Bernard Levin and the SPGB
Bernard Levin is a well known columnist, a public figure, and if he isn’t well known it is not due to lack of effort on his part. A journalist who is under a regular commitment to produce a daily newspaper column, as distinct from reporting news, is a man under constant pressure — a man eternally looking for something to say. Consequently, it is quite impossible for Levin, or anyone else for that matter, to keep up the pace and deal with matters other than superficially. Those who have followed the literary efforts of Levin over the years will have no difficulty in accepting this fact.
Levin wrote a criticism of the SPGB in an article entitled Creda Quia Impossible (The Observer, 18th April 1976) — and here we must add dog Latin to his many other talents. The article patronized us and what he described as the “glorious nonsense” emanating from the SPGB. This attack on the Party gave the impression of an amused tolerance for a “sect” based on “eccentricity” (his words) and was made in a review of a book called The Monument — the story of the SPGB. Unfortunately for Levin, some of the facts and anecdotes contained in The Monument, despite its many merits, are a personal version and the Party does not accept any responsibility for its contents.
Levin says, quite correctly, that the SPGB “has remained absolutely unchanged in its beliefs from 1904 to the present day”. However, the SPGB bases its propaganda on the world of today not the world of 1904, as any reader of the Socialist Standard and listener to the spoken word will appreciate. The Object and Principles of the Party were formulated by our founders in 1904, and these Principles laid down the frame of reference for a revolutionary Socialist party. They are not a catechism, nor are they out of date any more than the Newtonian principles or any other scientific principles. We can well understand the amazement of Mr. Levin and others that such a strange phenomenon as a political party with a clean-cut object and principles should actually exist.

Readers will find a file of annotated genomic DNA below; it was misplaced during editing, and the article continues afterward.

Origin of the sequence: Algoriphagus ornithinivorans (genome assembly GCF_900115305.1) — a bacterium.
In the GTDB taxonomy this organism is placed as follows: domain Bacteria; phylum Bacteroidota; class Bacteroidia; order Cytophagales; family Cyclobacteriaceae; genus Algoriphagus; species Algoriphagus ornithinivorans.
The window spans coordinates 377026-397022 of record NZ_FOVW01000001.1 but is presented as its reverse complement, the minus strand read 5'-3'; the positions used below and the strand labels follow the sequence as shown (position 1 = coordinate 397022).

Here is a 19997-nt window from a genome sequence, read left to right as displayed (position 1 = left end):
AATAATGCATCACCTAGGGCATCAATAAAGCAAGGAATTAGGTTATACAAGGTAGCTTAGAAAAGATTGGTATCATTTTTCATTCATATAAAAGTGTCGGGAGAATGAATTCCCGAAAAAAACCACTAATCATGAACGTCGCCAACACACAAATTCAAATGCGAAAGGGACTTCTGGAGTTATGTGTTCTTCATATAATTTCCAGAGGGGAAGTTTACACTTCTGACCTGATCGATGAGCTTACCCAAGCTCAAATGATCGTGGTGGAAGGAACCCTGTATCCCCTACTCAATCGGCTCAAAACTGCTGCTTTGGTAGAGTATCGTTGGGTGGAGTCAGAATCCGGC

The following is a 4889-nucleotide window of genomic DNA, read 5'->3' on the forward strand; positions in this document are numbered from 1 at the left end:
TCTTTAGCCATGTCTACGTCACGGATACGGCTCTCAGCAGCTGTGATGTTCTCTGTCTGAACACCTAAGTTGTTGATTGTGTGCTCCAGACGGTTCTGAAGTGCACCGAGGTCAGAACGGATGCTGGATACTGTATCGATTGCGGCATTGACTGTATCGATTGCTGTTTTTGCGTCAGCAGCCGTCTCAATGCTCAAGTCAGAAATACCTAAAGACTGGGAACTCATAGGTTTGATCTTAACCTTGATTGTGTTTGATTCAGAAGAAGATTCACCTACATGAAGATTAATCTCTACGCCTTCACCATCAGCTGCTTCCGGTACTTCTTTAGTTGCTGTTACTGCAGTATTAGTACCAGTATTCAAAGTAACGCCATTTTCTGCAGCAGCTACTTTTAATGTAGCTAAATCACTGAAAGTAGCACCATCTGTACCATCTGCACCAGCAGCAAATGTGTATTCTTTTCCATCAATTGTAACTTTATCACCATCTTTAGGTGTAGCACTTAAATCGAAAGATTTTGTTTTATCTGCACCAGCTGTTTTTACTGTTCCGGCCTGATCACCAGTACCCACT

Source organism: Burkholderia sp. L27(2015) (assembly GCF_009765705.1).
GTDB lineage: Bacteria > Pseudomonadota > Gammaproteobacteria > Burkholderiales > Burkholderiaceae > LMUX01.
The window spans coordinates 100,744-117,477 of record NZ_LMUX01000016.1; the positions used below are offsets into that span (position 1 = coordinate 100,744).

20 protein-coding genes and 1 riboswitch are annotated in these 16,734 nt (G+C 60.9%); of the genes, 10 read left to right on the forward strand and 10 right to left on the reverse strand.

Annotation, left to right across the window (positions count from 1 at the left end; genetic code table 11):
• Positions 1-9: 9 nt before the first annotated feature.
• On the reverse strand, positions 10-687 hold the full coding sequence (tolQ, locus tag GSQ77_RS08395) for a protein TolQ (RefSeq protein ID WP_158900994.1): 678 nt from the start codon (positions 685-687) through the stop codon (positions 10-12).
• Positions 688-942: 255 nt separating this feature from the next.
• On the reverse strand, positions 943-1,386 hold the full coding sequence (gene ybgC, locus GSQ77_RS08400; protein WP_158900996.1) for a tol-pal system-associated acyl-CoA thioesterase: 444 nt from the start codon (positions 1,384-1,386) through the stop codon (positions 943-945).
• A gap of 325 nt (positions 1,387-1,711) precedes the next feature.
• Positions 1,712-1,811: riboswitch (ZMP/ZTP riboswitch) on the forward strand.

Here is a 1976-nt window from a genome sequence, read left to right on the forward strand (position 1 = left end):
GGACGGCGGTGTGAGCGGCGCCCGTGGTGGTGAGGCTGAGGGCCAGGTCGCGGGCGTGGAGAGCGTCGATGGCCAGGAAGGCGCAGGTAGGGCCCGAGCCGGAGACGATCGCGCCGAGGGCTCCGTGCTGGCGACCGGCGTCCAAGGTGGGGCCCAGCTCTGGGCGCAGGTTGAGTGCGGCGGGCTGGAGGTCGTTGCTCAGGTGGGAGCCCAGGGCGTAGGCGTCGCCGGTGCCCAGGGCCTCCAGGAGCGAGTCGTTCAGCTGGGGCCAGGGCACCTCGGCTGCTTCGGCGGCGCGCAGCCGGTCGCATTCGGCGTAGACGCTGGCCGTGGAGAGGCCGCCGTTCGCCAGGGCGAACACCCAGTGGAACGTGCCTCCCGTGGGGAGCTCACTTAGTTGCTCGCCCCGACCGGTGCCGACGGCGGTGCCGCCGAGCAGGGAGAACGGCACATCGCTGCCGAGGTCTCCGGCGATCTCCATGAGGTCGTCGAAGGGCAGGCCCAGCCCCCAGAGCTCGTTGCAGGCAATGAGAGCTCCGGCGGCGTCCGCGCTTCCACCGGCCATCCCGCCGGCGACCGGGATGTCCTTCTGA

He says our position is “Marx is right; the SPGB interpretation of Marx is right”. We do not accept that Marx was always right, and we have in the past criticized Marx. Nevertheless, we agree with the main Marxist theories of Historical Materialism and his analysis of capitalism.
Finally the SPGB has never been opposed to, or supported, reforms. Levin is confusing the political action which is necessary to get reforms with the content of the reforms. Nobody could oppose the introduction of safety working measures, of which Levin accuses us, free heating for old age pensioners, or other reforms, and we have never done so. If workers wish to sell their votes for a few crumbs of social reform that is their privilege, and equally, it is our privilege and duty to show that there is an alternative. We want them to take political action that will remove the need for reforms.
We mention these few facts in the rather forlorn hope that Levin will correct his mistaken view of the Party. We would also bring to his notice that no member was expelled or disciplined for carrying a gas-mask, nor is it true that “every time there was a vote on an expulsion those who had voted against it were themselves forthwith expelled”. Levin can satisfy himself on this score, as the weekly Minutes of the Executive Committee are intact from 1904 and photocopies are available.
What a world we live in, and what peculiar standards of value we have which set great store on writings like Levin’s. He follows a long tradition of instant intellectuals who are bankrupt of ideas and, having little real knowledge in their own right, can provide amusement in the knowledge that this suffices for many of their readers.